Yuck make music like the last 20 years didn’t happen, and for at least one full-length album, it was endearing. Their 2011 self-titled debut was a thrashed-out headrush of Dinosaur Jr./Sonic Youth nostalgia, anchored by frontman Daniel Blumberg’s sober commitment to the cause. When Blumberg announced his departure in 2013, it was hard to see how the project could move forward, but the sophomore album Glow & Behold followed mere months later. Under the new leadership of guitarist/singer Max Bloom, they were still mining the ’90s, but their reference points had softened—the spikiness had been replaced by the slacker melodies of The Lemonheads or Teenage Fanclub. It was still committed, but lower energy levels only served to expose the lack of imagination.
Now, Stranger Things extends the Bloom stewardship, and if anything, things appear to have regressed. Opener “Hold Me Closer” doesn’t sound any more like a 1991 throwback, but instead a conceited attempt to invoke 2011 Yuck. It’s a pretty good impression, and for those that felt short-changed by the Bloomberg incarnation of the band, it goes some distance to quenching that thirst. Unfortunately, this ersatz self-reflection is about as compelling as Stranger Things comes.
The early momentum struggles to sustain through “Cannonball” and “Like a Moth,” both serving as further reminders of past glories. And when the record reverts to the more mellow, Glow & Behold-style songwriting, you get a sense that Bloom is back in comfortable territory. The title track allows itself time to develop, and its languid, luxuriant tempo is natural and unforced, but whether it will satisfy original fans of the band will remain to be seen, but even if it does, it is hard to imagine that many of the tracks that follow it could.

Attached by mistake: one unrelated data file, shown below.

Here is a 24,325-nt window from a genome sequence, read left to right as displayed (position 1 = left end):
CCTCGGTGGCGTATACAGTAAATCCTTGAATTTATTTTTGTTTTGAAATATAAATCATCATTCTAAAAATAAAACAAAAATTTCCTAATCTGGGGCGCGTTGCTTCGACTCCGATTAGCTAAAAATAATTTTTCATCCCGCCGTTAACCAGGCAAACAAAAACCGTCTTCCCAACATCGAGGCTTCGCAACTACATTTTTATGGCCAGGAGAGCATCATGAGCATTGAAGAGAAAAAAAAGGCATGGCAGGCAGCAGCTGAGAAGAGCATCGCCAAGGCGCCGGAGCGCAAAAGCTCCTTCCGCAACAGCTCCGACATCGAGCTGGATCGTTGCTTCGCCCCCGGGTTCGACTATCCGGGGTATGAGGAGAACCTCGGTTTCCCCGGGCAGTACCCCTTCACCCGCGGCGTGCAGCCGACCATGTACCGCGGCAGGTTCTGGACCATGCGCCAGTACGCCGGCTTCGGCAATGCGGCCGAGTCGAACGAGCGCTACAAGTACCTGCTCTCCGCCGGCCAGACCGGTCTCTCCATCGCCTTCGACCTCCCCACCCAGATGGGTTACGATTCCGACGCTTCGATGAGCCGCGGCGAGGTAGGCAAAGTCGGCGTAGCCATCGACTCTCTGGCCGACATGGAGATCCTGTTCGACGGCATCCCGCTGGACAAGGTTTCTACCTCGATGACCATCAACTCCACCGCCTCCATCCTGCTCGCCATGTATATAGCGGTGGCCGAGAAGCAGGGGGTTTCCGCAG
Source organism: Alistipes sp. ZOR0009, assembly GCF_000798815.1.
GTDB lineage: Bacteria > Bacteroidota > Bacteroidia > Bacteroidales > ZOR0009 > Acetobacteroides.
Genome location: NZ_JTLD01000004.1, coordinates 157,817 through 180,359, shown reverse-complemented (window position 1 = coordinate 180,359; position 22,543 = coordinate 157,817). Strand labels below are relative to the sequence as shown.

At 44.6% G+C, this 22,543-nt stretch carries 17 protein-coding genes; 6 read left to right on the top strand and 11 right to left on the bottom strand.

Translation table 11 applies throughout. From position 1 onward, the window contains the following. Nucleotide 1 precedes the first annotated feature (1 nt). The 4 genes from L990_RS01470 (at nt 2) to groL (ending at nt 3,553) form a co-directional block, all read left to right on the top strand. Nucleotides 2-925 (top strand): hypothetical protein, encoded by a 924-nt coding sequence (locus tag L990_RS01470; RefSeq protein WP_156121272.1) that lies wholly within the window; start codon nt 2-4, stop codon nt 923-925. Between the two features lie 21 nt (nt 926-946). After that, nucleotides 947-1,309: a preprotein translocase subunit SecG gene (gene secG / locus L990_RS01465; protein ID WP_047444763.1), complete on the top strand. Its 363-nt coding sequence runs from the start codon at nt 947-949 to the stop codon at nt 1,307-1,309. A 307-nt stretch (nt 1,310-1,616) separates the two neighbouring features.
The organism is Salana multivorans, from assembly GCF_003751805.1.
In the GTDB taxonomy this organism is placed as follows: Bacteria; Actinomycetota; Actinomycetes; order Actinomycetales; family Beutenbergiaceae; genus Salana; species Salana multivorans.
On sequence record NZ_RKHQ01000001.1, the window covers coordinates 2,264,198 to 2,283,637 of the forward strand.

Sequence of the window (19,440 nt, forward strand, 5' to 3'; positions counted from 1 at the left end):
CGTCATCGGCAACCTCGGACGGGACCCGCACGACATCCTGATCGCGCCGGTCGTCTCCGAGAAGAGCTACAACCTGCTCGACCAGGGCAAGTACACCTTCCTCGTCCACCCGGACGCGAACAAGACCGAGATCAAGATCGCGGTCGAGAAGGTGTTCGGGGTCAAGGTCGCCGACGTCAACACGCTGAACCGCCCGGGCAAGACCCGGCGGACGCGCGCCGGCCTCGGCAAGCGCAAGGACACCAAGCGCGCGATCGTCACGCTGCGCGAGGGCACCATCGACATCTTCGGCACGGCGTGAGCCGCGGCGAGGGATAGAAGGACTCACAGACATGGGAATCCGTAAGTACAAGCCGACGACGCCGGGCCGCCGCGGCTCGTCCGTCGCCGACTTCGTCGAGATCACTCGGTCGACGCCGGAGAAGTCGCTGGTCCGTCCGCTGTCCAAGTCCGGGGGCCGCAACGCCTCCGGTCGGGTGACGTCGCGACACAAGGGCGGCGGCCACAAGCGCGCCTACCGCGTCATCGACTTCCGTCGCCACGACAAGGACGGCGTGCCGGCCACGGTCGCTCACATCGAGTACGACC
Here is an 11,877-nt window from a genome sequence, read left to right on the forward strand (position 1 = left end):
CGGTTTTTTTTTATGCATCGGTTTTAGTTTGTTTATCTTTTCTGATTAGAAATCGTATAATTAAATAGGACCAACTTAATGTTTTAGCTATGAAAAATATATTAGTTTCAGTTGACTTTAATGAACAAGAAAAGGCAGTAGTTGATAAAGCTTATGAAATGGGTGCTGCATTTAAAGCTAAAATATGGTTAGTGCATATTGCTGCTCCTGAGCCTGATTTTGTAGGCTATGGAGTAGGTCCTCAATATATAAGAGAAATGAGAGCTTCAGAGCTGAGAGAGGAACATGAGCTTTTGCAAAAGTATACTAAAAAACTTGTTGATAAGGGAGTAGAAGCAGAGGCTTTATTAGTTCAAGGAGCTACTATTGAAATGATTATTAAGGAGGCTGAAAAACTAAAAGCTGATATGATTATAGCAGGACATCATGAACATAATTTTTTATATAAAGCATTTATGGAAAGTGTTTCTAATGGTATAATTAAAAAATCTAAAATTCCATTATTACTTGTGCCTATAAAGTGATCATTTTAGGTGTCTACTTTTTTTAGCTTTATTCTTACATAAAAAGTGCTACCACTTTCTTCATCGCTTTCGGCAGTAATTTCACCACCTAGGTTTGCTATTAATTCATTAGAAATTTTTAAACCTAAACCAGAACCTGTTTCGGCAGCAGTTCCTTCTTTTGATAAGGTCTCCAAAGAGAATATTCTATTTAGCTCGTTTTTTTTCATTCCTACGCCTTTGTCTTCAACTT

“I’m OK” and “As I Walk Away” leave minimal impression. When a band that prides itself on its Malkmus-like disaffection loses control of your attention, then there is not a lot for them to fall back on. Perhaps the worst offender is the appropriately-titled “Swirling,” which lacks direction or motivation.
Ordinarily, it may be unfair to hold a band to their earlier records, especially after such a fundamental change in composition. Whether they could have escaped such comparisons with the clean break of a name change after Blumberg’s departure is now academic, but what Yuck have delivered with Stranger Things is neither a satisfying update on what established their reputation in the first place, nor an intriguing diversion into fertile territory. If they are to continue beyond this point, they will surely need to succeed on at least one of those counts next time.